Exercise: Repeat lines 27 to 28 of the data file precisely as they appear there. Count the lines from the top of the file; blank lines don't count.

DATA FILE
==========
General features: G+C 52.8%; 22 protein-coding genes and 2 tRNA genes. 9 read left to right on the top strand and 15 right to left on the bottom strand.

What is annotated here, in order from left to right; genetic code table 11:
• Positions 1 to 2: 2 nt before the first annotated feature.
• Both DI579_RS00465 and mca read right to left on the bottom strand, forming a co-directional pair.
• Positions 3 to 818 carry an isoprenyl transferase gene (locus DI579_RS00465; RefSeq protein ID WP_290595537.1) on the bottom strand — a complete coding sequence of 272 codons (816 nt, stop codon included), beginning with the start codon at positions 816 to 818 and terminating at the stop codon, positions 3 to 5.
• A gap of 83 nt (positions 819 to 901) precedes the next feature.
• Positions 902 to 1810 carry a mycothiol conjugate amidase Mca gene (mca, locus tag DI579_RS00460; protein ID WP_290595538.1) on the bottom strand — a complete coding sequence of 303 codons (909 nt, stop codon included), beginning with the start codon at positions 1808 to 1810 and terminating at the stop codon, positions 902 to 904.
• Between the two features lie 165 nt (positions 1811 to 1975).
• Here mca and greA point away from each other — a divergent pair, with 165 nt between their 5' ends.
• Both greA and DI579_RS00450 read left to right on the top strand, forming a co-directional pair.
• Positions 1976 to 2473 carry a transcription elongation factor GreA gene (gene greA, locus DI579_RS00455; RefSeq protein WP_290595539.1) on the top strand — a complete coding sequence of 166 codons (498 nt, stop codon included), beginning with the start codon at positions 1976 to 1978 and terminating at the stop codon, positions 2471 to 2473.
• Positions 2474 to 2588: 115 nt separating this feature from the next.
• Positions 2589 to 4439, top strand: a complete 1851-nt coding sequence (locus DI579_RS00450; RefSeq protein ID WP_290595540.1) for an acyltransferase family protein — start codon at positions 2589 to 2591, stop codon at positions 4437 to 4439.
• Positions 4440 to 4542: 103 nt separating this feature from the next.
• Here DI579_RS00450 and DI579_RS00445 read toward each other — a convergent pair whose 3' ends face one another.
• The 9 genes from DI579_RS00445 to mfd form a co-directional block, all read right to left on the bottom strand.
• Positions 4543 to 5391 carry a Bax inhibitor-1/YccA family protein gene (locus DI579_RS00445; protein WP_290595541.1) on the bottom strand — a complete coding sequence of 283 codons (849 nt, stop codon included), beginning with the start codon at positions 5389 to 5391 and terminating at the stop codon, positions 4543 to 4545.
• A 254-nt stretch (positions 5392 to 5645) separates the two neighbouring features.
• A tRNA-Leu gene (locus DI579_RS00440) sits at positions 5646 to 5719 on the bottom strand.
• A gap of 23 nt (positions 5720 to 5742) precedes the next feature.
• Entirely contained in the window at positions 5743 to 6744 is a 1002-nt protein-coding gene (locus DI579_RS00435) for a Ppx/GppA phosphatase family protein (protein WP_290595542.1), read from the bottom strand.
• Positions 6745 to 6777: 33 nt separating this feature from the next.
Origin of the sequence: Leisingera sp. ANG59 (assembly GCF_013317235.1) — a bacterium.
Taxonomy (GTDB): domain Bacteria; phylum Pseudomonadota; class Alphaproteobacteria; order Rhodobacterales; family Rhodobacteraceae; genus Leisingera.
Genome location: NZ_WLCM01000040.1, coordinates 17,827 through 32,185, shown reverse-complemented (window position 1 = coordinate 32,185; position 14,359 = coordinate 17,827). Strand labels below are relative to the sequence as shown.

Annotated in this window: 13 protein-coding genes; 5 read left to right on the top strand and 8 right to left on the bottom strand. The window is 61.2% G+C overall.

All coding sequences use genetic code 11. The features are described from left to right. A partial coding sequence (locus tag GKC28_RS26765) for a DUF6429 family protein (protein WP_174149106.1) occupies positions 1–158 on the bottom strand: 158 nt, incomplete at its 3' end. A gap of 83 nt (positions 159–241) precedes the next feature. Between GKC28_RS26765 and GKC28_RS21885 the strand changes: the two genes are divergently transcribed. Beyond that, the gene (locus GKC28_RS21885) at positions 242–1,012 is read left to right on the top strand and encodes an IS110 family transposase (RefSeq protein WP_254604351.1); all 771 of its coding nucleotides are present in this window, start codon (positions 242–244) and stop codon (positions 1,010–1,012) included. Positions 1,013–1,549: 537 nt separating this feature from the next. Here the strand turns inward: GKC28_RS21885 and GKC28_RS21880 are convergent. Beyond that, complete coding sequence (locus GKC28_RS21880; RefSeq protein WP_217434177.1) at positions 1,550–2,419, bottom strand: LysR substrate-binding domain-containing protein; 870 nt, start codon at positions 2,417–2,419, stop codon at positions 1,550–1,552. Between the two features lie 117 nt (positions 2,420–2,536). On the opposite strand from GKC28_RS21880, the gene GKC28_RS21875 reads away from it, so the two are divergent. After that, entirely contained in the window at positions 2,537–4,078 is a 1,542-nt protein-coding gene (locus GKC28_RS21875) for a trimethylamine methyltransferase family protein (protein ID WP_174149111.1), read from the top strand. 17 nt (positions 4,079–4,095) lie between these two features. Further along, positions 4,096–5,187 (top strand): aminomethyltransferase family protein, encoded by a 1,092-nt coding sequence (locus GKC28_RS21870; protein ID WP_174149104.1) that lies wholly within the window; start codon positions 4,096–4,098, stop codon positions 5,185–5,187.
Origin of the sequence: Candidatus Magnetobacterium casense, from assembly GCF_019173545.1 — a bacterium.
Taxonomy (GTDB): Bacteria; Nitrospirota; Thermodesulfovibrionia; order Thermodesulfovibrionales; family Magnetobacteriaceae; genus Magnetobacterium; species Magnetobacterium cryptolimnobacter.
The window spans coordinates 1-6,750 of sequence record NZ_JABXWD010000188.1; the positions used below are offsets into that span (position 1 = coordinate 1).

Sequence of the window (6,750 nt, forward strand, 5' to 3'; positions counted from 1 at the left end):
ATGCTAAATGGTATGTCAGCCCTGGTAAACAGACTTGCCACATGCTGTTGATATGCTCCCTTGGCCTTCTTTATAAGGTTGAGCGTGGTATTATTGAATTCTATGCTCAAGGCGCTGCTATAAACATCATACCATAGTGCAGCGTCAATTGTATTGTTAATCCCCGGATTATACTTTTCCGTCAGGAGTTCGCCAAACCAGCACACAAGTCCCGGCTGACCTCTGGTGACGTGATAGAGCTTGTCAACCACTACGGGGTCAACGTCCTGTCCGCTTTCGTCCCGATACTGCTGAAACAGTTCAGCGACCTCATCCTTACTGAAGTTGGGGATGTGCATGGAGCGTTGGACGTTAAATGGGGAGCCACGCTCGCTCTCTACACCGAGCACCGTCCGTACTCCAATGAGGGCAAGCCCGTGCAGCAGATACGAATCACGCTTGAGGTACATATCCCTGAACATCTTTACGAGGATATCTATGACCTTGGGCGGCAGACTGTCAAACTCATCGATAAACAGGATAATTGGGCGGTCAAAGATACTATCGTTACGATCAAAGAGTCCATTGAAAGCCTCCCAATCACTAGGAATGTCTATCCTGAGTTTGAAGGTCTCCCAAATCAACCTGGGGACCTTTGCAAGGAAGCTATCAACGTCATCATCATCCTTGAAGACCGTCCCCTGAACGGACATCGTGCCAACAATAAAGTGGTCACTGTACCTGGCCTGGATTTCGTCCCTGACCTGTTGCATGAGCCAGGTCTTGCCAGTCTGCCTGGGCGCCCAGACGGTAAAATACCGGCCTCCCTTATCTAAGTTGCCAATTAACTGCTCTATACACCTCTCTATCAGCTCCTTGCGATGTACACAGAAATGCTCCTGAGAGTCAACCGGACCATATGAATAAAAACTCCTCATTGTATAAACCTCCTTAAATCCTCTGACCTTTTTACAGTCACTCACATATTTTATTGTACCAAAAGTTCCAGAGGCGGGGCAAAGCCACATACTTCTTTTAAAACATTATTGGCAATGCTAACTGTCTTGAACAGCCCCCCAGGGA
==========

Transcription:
All coding sequences use genetic code 11. The features are described from left to right. A partial coding sequence (locus tag GKC28_RS26765) for a DUF6429 family protein (protein WP_174149106.1) occupies positions 1–158 on the bottom strand: 158 nt, incomplete at its 3' end. A gap of 83 nt (positions 159–241) precedes the next feature. Between GKC28_RS26765 and GKC28_RS21885 the strand changes: the two genes are divergently transcribed. Beyond that, the gene (locus GKC28_RS21885) at positions 242–1,012 is read left to right on the top strand and encodes an IS110 family transposase (RefSeq protein WP_254604351.1); all 771 of its coding nucleotides are present in this window, start codon (positions 242–244) and stop codon (positions 1,010–1,012) included. Positions 1,013–1,549: 537 nt separating this feature from the next. Here the strand turns inward: GKC28_RS21885 and GKC28_RS21880 are convergent. Beyond that, complete coding sequence (locus GKC28_RS21880; RefSeq protein WP_217434177.1) at positions 1,550–2,419, bottom strand: LysR substrate-binding domain-containing protein; 870 nt, start codon at positions 2,417–2,419, stop codon at positions 1,550–1,552. Between the two features lie 117 nt (positions 2,420–2,536). On the opposite strand from GKC28_RS21880, the gene GKC28_RS21875 reads away from it, so the two are divergent. After that, entirely contained in the window at positions 2,537–4,078 is a 1,542-nt protein-coding gene (locus GKC28_RS21875) for a trimethylamine methyltransferase family protein (protein ID WP_174149111.1), read from the top strand. 17 nt (positions 4,079–4,095) lie between these two features. Further along, positions 4,096–5,187 (top strand): aminomethyltransferase family protein, encoded by a 1,092-nt coding sequence (locus GKC28_RS21870; protein ID WP_174149104.1) that lies wholly within the window; start codon positions 4,096–4,098, stop codon positions 5,185–5,187.
Origin of the sequence: Candidatus Magnetobacterium casense, from assembly GCF_019173545.1 — a bacterium.